MHG8828 - Cromarty Parish Church

Summary

Early 17th century low rectangular harled church with north aisle added circa. 1740 to form T plan. Also known as Cromarty East Church.

Type and Period (1)

  • CHURCH (Post Medieval - 1560 AD to 1900 AD)

Protected Status

Full Description

Cromarty parish church, an early post-Reformation building, bears the date 1593. An aisle was added to the north side in 1746. An earlier parish church was dedicated to St. Moluag.
NSA (written by H Miller - 1836) 1845; N Macrae 1923; W M Mackenzie 1924. <1>-<3>

NH76NE 10 7910 6727.
Church (NAT) OS 6" map, (1959)

Cromarty Parish Church is as described by previous authorities.
Visited by OS (N K B) 28 January 1966.

Early 17th century low rectangular harled church with north aisle added circa. 1740 to form T plan; 3 small porches of 1848 at each gable, that at east incorporating vestry; 1799 bellcote with stumpy pinnacles each corner. Plain square headed windows to ground floor and galleries; 2 early 18th century rounded headed windows with later Gothick astragals flank pulpit on south wall. Slate roof, stone ridge, ball finials. Simple early 18th century interior; pews in aisles, galleries east, north and west. To east Cromartie aisle with classical front, Doric entablature and fluted Ionic columns carrying wide segmental arch. Plain pilasters and piers at rear. Tu west, simpler Scholars' Loft with panelled breast. Plain north gallery of mid 18th century with dates 1741 and 1788 together with initials of some of the early pew occupants. Joists are bare and some studded with long nails as hat pegs. All wood-work pine, some traces of green paint in west gallery, and some re-used painted boards. Pulpit of 1915. <4>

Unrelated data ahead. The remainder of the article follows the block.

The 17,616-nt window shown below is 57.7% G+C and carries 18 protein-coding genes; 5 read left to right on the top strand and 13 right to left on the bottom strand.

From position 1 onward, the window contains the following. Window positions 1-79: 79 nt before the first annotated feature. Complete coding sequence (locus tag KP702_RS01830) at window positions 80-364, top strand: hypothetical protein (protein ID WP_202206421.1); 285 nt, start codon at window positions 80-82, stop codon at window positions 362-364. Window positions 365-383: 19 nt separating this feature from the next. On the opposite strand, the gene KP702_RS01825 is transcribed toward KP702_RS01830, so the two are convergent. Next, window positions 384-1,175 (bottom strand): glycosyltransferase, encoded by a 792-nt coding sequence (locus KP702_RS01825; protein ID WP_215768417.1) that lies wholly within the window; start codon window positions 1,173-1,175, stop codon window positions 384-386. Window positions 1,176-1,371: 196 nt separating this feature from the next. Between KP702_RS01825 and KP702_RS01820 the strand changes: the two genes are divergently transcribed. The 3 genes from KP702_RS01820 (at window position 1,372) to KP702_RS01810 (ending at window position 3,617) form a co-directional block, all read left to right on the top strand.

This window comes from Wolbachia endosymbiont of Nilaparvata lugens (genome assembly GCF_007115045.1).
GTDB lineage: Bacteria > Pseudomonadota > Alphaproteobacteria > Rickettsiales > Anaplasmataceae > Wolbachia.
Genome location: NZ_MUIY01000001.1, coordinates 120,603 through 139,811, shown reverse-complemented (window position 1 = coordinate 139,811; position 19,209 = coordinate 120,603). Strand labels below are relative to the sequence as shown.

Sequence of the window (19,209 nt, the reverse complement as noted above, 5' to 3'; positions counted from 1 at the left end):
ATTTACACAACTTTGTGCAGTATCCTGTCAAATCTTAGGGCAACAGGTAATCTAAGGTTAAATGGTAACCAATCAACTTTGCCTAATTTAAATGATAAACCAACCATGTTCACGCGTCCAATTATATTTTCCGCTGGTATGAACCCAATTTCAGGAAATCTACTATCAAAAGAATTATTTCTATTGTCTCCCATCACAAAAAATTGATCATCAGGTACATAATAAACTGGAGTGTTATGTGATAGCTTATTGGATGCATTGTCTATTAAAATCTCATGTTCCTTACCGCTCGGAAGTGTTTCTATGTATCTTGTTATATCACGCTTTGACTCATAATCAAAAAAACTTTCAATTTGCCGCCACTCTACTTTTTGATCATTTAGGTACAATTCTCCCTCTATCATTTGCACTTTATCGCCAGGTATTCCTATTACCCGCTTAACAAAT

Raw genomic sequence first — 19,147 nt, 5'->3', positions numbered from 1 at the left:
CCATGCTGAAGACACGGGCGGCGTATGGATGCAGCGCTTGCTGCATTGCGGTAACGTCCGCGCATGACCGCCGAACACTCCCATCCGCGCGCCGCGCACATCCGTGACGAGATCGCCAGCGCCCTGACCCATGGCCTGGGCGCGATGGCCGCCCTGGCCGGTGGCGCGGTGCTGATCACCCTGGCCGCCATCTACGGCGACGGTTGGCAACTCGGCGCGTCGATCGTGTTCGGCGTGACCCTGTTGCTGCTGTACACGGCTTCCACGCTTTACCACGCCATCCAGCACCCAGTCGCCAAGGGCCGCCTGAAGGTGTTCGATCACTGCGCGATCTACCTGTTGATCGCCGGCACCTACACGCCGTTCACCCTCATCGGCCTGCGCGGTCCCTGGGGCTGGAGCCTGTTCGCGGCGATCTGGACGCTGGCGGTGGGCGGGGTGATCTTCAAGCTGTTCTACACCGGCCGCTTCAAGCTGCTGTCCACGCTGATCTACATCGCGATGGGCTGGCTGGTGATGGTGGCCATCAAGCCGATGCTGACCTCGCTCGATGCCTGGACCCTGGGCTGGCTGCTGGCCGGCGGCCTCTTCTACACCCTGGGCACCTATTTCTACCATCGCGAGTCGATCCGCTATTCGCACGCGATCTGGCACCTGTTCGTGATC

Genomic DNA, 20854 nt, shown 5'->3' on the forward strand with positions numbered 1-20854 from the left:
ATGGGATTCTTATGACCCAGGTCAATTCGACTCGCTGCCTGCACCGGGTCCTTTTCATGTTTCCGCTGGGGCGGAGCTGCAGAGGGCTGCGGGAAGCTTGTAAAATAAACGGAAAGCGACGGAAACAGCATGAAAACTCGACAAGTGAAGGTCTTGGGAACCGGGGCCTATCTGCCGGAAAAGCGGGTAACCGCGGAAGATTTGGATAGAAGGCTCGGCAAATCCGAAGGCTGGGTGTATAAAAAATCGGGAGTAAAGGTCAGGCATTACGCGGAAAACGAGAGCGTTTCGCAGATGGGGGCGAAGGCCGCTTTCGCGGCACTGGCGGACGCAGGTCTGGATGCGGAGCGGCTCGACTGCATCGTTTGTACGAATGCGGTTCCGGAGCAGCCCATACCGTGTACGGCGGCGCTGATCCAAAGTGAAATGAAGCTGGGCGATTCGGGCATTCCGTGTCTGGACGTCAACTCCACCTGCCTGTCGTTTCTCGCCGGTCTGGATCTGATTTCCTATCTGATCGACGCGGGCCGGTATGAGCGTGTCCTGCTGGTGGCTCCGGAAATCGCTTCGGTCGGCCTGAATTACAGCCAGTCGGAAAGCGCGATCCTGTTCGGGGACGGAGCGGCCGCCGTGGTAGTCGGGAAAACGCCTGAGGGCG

Brief description of church with photograph. <5>

Evaluation trenching was carried out in the churchyard and close to the walls of the Church in 2007. These trenches revealed fairly substantial modern drains running along the exterior of the church walls, which appeared to flow away from the building into a combined sewer. <6>